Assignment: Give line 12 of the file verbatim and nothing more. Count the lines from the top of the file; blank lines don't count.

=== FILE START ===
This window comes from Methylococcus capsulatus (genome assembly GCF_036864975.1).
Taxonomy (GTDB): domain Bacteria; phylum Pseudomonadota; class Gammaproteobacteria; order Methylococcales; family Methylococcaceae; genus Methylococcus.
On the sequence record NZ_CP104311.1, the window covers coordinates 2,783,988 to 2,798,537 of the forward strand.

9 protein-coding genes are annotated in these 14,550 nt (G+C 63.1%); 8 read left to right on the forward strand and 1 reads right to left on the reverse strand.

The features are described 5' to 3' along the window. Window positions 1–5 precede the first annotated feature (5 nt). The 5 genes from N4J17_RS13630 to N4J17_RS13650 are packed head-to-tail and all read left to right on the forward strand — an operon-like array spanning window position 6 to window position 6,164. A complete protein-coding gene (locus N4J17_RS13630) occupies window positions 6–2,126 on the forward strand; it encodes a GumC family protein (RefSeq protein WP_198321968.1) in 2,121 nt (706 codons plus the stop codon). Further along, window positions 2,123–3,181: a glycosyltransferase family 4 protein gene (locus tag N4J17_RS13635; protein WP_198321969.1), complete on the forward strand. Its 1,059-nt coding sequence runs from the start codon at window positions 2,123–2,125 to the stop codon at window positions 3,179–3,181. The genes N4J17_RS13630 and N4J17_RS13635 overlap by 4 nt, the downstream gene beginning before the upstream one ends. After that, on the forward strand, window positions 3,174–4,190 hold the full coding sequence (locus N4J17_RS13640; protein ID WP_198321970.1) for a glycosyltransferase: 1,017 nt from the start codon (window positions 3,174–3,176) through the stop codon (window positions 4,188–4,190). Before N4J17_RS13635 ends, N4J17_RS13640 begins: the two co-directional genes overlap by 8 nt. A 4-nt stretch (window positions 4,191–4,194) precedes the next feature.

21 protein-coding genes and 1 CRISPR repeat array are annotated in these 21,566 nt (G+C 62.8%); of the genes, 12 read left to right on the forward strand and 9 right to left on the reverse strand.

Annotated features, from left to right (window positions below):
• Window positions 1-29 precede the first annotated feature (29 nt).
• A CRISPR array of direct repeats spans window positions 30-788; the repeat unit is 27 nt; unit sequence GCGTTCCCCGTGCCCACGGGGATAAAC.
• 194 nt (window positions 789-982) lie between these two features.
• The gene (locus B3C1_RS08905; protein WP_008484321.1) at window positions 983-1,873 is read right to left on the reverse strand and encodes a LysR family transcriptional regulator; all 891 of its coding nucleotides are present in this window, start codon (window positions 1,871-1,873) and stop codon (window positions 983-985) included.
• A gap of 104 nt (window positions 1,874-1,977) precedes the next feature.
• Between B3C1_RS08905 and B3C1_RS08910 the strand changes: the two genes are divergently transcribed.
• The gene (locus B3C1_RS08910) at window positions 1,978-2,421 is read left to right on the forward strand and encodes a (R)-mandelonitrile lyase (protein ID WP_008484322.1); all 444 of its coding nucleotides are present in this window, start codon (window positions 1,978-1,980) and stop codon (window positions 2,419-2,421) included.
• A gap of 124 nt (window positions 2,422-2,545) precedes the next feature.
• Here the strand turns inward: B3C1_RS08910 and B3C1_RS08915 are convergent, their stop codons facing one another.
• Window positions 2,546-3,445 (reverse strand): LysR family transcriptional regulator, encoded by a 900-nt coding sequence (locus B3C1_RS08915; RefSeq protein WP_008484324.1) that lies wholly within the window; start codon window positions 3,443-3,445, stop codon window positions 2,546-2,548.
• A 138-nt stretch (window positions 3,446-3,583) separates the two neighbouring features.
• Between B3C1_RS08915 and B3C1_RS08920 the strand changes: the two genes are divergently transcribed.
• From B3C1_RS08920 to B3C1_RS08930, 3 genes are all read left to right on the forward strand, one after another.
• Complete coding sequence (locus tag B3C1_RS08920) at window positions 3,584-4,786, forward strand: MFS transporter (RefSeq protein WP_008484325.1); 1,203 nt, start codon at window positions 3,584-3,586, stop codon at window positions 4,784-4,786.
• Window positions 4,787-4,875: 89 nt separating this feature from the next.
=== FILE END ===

• A gap of 104 nt (window positions 1,874-1,977) precedes the next feature.